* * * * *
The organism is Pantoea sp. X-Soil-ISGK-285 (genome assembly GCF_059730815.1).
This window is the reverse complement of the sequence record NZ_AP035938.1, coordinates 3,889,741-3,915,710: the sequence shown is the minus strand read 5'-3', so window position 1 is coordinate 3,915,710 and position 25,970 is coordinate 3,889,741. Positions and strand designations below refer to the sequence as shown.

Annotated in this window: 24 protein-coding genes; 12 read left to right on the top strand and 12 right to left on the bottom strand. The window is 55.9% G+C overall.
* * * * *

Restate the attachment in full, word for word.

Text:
The organism is Pantoea sp. X-Soil-ISGK-285 (genome assembly GCF_059730815.1).
This window is the reverse complement of the sequence record NZ_AP035938.1, coordinates 3,889,741-3,915,710: the sequence shown is the minus strand read 5'-3', so window position 1 is coordinate 3,915,710 and position 25,970 is coordinate 3,889,741. Positions and strand designations below refer to the sequence as shown.

Annotated in this window: 24 protein-coding genes; 12 read left to right on the top strand and 12 right to left on the bottom strand. The window is 55.9% G+C overall.